The Unequal Effects of Trade Liberalization: Theory and Evidence from India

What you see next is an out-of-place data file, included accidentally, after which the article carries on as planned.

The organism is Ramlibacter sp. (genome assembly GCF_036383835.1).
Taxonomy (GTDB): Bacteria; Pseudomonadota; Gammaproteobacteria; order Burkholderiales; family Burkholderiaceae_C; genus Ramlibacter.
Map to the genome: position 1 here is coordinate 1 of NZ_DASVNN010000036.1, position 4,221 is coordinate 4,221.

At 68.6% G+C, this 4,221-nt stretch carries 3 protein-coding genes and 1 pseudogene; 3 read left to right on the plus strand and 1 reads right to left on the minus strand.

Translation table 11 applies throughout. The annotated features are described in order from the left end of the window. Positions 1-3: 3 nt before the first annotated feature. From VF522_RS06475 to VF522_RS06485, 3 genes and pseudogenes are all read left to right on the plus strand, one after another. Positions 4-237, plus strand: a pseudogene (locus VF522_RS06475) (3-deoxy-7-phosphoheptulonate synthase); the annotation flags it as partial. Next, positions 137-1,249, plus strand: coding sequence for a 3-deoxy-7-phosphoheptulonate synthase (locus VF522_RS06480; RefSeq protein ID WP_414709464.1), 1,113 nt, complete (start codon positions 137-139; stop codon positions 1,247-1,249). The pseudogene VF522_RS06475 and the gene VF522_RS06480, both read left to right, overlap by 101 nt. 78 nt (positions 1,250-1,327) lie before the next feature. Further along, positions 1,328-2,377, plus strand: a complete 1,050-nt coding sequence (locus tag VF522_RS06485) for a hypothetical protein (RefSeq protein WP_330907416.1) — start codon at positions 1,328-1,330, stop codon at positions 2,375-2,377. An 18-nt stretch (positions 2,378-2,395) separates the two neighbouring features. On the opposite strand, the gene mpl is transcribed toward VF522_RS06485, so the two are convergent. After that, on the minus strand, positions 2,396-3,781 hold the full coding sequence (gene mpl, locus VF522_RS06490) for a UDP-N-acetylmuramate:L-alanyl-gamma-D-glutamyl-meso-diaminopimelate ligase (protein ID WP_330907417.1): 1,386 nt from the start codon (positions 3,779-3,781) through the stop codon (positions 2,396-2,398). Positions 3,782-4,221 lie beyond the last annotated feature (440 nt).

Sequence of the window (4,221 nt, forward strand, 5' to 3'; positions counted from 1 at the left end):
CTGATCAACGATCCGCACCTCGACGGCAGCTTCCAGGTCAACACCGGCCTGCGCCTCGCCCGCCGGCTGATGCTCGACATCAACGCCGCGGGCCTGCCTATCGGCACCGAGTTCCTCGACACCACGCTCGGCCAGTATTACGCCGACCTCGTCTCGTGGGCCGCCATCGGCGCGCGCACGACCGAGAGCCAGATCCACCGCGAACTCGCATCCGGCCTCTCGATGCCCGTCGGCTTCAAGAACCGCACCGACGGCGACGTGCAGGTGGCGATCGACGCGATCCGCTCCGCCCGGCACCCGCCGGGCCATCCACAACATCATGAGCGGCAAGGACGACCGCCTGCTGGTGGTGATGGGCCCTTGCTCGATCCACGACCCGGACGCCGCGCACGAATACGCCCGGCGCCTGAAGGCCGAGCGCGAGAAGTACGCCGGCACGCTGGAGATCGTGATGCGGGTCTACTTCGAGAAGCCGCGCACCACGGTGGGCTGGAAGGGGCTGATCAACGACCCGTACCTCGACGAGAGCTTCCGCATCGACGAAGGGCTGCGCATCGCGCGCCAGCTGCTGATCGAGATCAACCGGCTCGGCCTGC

This paper focuses on the effects of a recent episode of trade liberalization in India. India underwent a massive reform in 1991 which involved slashing tariffs and opening up different industrial sectors to foreign direct investment. This episode, which is described in detail in a section of the paper, represents, for its size and impact, an attractive experiment to assess the validity of the theory. More precisely, we construct a three-dimensional panel for the period 1970 to 1996 using "Annual Survey of Industries" (ASI) data with variations over 3-digit industry, state and time. The available data include value added, capital, labor and profits for each industry-state-time observation. We use a measure of output per worker in the period just before liberalization (relative to the most productive state-industry observation in the same year) as a proxy of the distance to frontier for a particular 3-digit industry. We interact this variable with a reform measure which is zero before 1991 and takes on a value of one thereafter to test whether the distance to frontier prior to reform influences the post-reform performance. We first document the effects of the reform on labor productivity, and then consider separately the effects on total factor productivity, profitability employment and investments. This provides a test of the first prediction of the theory, i.e., that firms closer to the frontier respond more to the threat of entry introduced by liberalization. Second, we consider state-specific labor market regulations. To this aim, we use a measure of the direction of labor regulation constructed by Besley and Burgess (2002), which coded state amendments to the Industrial Dispute Act as pro-labor, neutral or pro-capital. The level of this variable in 1991, which captures the relative bargaining powers of workers and employers at the moment of the reform, is then interacted with the dummy for the reform and used as an explanatory variable for separate regressions for labor productivity, TFP etc.. The estimated coefficient on this interaction term provides an inference on whether labor regulations mattered in determining the effect of the reform on state industrial performances. Finally, we consider the three way interaction between distance to frontier, labor regulation and reform to examine whether the impact of regulation on industrial performance is larger for industries that are closer to the world frontier. The regression analysis show that (i) state-industries that are closer to the technological frontier experienced larger increases in real manufacturing output, labor productivity, TFP and rents (profits) in the post-reform period. (ii) pro-worker labor regulations have a negative effect on the growth of the same variables, and this effect is strengthened by liberalization. Both results hold true after controlling for state, industry and state-industry fixed effects plus time dummies. Robustness checks include adding controls for state dummies interacted with the dummy for reform to show that the results are due, as the theory suggests, to variations within industries. Also, adding industry-specific time trends to account for different convergence patterns across industries does not change the results.
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